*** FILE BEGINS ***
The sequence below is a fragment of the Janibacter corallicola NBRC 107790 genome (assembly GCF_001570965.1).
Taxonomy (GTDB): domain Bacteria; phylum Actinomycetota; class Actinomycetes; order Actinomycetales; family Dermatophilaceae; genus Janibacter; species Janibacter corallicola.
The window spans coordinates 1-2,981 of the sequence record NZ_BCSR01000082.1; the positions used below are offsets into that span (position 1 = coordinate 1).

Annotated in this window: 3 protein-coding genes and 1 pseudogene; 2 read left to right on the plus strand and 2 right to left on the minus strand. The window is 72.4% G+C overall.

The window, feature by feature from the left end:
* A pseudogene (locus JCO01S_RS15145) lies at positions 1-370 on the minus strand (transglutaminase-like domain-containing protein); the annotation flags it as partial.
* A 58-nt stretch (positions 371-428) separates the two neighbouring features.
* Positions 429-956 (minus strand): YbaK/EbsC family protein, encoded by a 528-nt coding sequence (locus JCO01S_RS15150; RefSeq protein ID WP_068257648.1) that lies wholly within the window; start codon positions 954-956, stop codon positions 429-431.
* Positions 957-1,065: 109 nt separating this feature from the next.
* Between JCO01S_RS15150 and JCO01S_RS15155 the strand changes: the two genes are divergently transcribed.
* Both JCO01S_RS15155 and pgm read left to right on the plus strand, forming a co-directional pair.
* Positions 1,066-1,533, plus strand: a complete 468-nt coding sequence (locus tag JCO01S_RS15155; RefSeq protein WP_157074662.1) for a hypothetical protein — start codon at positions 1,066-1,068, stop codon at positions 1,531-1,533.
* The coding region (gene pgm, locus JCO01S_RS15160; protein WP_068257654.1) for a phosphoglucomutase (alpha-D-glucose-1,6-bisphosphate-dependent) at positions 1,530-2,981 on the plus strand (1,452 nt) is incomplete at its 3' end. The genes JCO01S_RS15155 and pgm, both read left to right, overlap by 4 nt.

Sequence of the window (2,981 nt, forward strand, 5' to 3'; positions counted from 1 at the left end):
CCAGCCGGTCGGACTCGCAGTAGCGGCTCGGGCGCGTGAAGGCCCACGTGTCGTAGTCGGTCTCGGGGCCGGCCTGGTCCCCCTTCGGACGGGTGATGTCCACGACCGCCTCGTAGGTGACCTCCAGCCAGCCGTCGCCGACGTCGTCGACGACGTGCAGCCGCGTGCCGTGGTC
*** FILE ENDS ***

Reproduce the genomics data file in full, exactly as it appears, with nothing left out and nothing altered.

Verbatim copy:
The sequence below is a fragment of the Janibacter corallicola NBRC 107790 genome (assembly GCF_001570965.1).
Taxonomy (GTDB): domain Bacteria; phylum Actinomycetota; class Actinomycetes; order Actinomycetales; family Dermatophilaceae; genus Janibacter; species Janibacter corallicola.
The window spans coordinates 1-2,981 of the sequence record NZ_BCSR01000082.1; the positions used below are offsets into that span (position 1 = coordinate 1).

Annotated in this window: 3 protein-coding genes and 1 pseudogene; 2 read left to right on the plus strand and 2 right to left on the minus strand. The window is 72.4% G+C overall.

The window, feature by feature from the left end:
* A pseudogene (locus JCO01S_RS15145) lies at positions 1-370 on the minus strand (transglutaminase-like domain-containing protein); the annotation flags it as partial.
* A 58-nt stretch (positions 371-428) separates the two neighbouring features.
* Positions 429-956 (minus strand): YbaK/EbsC family protein, encoded by a 528-nt coding sequence (locus JCO01S_RS15150; RefSeq protein ID WP_068257648.1) that lies wholly within the window; start codon positions 954-956, stop codon positions 429-431.
* Positions 957-1,065: 109 nt separating this feature from the next.
* Between JCO01S_RS15150 and JCO01S_RS15155 the strand changes: the two genes are divergently transcribed.
* Both JCO01S_RS15155 and pgm read left to right on the plus strand, forming a co-directional pair.
* Positions 1,066-1,533, plus strand: a complete 468-nt coding sequence (locus tag JCO01S_RS15155; RefSeq protein WP_157074662.1) for a hypothetical protein — start codon at positions 1,066-1,068, stop codon at positions 1,531-1,533.
* The coding region (gene pgm, locus JCO01S_RS15160; protein WP_068257654.1) for a phosphoglucomutase (alpha-D-glucose-1,6-bisphosphate-dependent) at positions 1,530-2,981 on the plus strand (1,452 nt) is incomplete at its 3' end. The genes JCO01S_RS15155 and pgm, both read left to right, overlap by 4 nt.

Sequence of the window (2,981 nt, forward strand, 5' to 3'; positions counted from 1 at the left end):
CCAGCCGGTCGGACTCGCAGTAGCGGCTCGGGCGCGTGAAGGCCCACGTGTCGTAGTCGGTCTCGGGGCCGGCCTGGTCCCCCTTCGGACGGGTGATGTCCACGACCGCCTCGTAGGTGACCTCCAGCCAGCCGTCGCCGACGTCGTCGACGACGTGCAGCCGCGTGCCGTGGTC